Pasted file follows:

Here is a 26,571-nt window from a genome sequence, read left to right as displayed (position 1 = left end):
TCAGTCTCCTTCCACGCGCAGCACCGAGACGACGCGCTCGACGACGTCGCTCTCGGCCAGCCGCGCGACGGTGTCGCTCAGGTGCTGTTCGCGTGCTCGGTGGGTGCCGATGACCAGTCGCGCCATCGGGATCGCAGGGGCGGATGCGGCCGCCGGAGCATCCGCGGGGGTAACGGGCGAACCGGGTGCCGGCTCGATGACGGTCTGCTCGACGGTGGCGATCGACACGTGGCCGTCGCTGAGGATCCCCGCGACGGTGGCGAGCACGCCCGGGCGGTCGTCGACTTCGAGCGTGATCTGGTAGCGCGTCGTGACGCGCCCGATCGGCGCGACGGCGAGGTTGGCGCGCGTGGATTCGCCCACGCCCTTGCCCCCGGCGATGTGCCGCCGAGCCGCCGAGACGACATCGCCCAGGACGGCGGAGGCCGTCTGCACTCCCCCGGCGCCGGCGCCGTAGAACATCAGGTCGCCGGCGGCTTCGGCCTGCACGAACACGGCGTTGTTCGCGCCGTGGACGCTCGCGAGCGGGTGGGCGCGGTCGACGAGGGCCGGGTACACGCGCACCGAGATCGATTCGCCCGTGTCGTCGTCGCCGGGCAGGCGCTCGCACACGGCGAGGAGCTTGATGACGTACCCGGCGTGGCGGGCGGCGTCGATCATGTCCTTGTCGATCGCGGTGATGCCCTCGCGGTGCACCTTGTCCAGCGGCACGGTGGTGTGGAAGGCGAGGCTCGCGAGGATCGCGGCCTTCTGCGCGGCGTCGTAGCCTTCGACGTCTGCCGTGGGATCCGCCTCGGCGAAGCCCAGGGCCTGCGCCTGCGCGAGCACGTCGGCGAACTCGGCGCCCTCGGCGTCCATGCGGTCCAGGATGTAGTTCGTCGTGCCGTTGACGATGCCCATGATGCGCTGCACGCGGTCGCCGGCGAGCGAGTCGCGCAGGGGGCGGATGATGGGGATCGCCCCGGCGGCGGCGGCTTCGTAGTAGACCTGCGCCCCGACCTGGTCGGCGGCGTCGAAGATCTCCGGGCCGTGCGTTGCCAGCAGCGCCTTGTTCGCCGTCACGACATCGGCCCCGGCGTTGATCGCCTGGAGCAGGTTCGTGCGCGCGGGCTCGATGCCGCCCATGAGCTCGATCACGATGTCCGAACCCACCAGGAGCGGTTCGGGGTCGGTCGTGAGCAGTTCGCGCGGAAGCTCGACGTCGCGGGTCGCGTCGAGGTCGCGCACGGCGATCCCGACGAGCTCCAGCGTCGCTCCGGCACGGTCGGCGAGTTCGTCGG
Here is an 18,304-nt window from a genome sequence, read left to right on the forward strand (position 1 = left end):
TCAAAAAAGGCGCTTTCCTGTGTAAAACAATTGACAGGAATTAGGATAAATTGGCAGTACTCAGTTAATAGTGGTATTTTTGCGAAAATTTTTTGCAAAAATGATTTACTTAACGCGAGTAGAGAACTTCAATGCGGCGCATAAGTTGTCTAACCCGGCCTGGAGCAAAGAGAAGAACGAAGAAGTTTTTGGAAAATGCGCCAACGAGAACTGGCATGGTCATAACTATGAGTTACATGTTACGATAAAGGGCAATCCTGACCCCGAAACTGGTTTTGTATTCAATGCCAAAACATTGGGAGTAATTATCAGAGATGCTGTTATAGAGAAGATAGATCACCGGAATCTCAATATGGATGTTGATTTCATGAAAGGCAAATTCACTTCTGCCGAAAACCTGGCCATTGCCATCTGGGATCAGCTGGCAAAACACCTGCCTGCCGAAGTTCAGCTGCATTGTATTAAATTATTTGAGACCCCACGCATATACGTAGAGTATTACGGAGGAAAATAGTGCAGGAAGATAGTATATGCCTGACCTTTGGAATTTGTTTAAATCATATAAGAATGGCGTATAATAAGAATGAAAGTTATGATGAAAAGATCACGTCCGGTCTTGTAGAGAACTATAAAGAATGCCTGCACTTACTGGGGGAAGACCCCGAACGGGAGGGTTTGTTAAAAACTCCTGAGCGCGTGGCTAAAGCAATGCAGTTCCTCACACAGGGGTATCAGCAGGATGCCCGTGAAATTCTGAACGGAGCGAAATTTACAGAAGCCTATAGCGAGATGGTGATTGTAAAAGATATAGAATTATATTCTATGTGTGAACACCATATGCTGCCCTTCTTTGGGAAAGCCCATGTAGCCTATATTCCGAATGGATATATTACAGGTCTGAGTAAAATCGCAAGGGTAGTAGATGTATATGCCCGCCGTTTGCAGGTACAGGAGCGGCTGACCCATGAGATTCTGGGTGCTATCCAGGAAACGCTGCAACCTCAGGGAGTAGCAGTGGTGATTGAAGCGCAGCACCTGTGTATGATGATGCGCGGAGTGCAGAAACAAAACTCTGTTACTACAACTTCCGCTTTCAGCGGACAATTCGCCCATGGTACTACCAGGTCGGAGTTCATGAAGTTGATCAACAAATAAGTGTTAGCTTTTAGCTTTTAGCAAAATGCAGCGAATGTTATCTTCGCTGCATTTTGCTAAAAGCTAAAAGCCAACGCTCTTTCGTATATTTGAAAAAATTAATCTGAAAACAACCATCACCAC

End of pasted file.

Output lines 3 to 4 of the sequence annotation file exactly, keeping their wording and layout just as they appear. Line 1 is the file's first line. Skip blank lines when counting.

Here is an 18,304-nt window from a genome sequence, read left to right on the forward strand (position 1 = left end):
TCAAAAAAGGCGCTTTCCTGTGTAAAACAATTGACAGGAATTAGGATAAATTGGCAGTACTCAGTTAATAGTGGTATTTTTGCGAAAATTTTTTGCAAAAATGATTTACTTAACGCGAGTAGAGAACTTCAATGCGGCGCATAAGTTGTCTAACCCGGCCTGGAGCAAAGAGAAGAACGAAGAAGTTTTTGGAAAATGCGCCAACGAGAACTGGCATGGTCATAACTATGAGTTACATGTTACGATAAAGGGCAATCCTGACCCCGAAACTGGTTTTGTATTCAATGCCAAAACATTGGGAGTAATTATCAGAGATGCTGTTATAGAGAAGATAGATCACCGGAATCTCAATATGGATGTTGATTTCATGAAAGGCAAATTCACTTCTGCCGAAAACCTGGCCATTGCCATCTGGGATCAGCTGGCAAAACACCTGCCTGCCGAAGTTCAGCTGCATTGTATTAAATTATTTGAGACCCCACGCATATACGTAGAGTATTACGGAGGAAAATAGTGCAGGAAGATAGTATATGCCTGACCTTTGGAATTTGTTTAAATCATATAAGAATGGCGTATAATAAGAATGAAAGTTATGATGAAAAGATCACGTCCGGTCTTGTAGAGAACTATAAAGAATGCCTGCACTTACTGGGGGAAGACCCCGAACGGGAGGGTTTGTTAAAAACTCCTGAGCGCGTGGCTAAAGCAATGCAGTTCCTCACACAGGGGTATCAGCAGGATGCCCGTGAAATTCTGAACGGAGCGAAATTTACAGAAGCCTATAGCGAGATGGTGATTGTAAAAGATATAGAATTATATTCTATGTGTGAACACCATATGCTGCCCTTCTTTGGGAAAGCCCATGTAGCCTATATTCCGAATGGATATATTACAGGTCTGAGTAAAATCGCAAGGGTAGTAGATGTATATGCCCGCCGTTTGCAGGTACAGGAGCGGCTGACCCATGAGATTCTGGGTGCTATCCAGGAAACGCTGCAACCTCAGGGAGTAGCAGTGGTGATTGAAGCGCAGCACCTGTGTATGATGATGCGCGGAGTGCAGAAACAAAACTCTGTTACTACAACTTCCGCTTTCAGCGGACAATTCGCCCATGGTACTACCAGGTCGGAGTTCATGAAGTTGATCAACAAATAAGTGTTAGCTTTTAGCTTTTAGCAAAATGCAGCGAATGTTATCTTCGCTGCATTTTGCTAAAAGCTAAAAGCCAACGCTCTTTCGTATATTTGAAAAAATTAATCTGAAAACAACCATCACCAC